Pensioner who went blind after drinking vodka has his eyesight saved… by a bottle of whisky!
18:48 GMT, 1 December 2012
Incredible: A bottle of Johnnie Walker Black Label whisky saved Denis Duthie's eyesight
As any hardened drinkers know, too much alcohol can severely impair your sight.
But for one man in New Zealand, a whole bottle of whisky actually led to his eyesight being saved.
Denis Duthie suddenly went blind after vodka he had been drinking reacted with his diabetes medication.
The 65-year-old had decided to have a few drinks to celebrate his parents' 50th wedding anniversary.
But when he walked into the bedroom of his home in Taranaki, New Zealand, he suddenly found that he could not see anything.
Speaking to The New Zealand Herald, he said: 'I thought it had got dark and I'd missed out on a bit of time but it was only about half-past-three in the afternoon. I was fumbling around the bedroom for the light switch but … I'd just gone completely blind.'
He hoped he would be able to sleep it off, but after waking the next morning still unable to see a thing he went to Taranaki Base Hospital.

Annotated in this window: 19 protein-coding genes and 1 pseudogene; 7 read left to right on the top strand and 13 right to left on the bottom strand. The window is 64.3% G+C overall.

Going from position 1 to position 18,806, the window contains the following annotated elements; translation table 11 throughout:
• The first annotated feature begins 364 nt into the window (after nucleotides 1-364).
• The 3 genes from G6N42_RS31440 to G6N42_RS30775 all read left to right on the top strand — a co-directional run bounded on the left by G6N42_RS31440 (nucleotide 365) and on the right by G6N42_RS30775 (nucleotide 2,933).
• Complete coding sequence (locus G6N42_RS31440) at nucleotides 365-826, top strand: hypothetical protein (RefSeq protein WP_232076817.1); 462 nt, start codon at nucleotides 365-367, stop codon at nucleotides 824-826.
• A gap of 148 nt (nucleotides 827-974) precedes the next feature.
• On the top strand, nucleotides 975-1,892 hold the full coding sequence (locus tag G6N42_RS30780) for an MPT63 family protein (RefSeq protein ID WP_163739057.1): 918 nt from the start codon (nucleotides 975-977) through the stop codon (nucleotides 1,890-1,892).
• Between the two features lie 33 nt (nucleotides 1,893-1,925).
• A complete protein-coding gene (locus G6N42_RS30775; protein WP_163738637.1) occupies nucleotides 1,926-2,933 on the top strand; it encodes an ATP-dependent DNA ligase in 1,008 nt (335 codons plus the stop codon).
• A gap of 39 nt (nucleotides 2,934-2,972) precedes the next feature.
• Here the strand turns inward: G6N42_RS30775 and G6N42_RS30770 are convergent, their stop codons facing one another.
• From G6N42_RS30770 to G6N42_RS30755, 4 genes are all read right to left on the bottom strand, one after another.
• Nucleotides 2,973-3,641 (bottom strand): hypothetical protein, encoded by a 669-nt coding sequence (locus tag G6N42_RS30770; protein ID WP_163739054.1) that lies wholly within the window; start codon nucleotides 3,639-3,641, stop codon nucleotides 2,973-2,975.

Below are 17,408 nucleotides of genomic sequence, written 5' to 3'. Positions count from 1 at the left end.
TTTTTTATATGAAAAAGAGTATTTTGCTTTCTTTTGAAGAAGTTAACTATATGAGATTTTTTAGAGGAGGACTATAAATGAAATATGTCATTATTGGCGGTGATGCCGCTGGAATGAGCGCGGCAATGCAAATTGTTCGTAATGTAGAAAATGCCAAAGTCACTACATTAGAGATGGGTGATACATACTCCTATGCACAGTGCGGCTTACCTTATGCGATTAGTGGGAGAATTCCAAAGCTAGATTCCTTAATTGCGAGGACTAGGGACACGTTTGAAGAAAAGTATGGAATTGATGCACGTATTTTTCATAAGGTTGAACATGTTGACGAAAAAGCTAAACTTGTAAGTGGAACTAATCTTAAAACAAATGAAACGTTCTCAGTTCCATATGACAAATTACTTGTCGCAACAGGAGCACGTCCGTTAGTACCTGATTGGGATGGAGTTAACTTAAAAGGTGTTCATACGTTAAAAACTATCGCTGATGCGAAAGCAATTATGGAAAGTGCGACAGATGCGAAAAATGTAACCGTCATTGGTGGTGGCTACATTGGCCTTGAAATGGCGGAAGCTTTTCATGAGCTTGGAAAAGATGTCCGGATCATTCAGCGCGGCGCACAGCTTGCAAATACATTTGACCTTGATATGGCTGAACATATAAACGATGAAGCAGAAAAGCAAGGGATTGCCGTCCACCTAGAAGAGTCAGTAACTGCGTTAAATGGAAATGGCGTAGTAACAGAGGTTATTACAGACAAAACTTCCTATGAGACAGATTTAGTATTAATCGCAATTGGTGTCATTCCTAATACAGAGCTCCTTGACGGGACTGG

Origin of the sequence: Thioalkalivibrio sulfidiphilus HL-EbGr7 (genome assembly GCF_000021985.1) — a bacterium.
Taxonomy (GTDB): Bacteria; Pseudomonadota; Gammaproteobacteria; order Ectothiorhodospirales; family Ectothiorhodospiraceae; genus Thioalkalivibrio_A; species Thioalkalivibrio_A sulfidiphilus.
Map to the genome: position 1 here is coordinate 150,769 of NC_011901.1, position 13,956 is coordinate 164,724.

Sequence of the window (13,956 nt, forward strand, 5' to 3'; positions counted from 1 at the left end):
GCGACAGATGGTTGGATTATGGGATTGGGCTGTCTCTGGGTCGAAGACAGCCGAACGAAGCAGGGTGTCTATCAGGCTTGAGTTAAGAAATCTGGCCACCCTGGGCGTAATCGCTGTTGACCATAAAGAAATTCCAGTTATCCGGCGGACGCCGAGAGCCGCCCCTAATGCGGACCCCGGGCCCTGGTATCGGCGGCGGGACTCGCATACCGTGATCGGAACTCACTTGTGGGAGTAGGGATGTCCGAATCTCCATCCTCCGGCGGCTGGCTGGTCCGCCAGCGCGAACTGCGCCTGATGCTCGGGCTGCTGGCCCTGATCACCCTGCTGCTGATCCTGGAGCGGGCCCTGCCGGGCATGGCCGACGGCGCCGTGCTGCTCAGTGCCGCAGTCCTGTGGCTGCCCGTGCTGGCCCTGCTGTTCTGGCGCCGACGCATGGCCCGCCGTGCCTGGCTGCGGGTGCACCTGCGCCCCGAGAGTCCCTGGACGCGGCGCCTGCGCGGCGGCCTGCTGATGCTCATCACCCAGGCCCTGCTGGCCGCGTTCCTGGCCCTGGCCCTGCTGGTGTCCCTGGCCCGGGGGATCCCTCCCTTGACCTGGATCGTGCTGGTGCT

Doctors immediately decided he needed to go to surgery straight away. The situation was so serious that doctors even told his wife to say goodbye before he went into theatre.
As surgery got underway, the doctors thought he could have formaldehyde poisoning , which can be treated by administering ethanol, which is a strong type of alcohol found in drinks such as whisky.
Unfortunately, the hospital did not have enough medical ethanol so a registrar was sent to the local store to buy a bottle of Johnnie Walker Black Label whisky.
Grim: The situation was so serious that doctors at Taranaki Base Hospital even told Mr Duthie's wife to say goodbye before he went into theatre
This was then dripped into his stomach through a tube. The results were incredible.
'I woke up five days later and I could see as soon as I could open my eyes,' Mr Duthie said.
Mr Duthie was later told that his illness was caused by the vodka reacting with his medication for diabetes.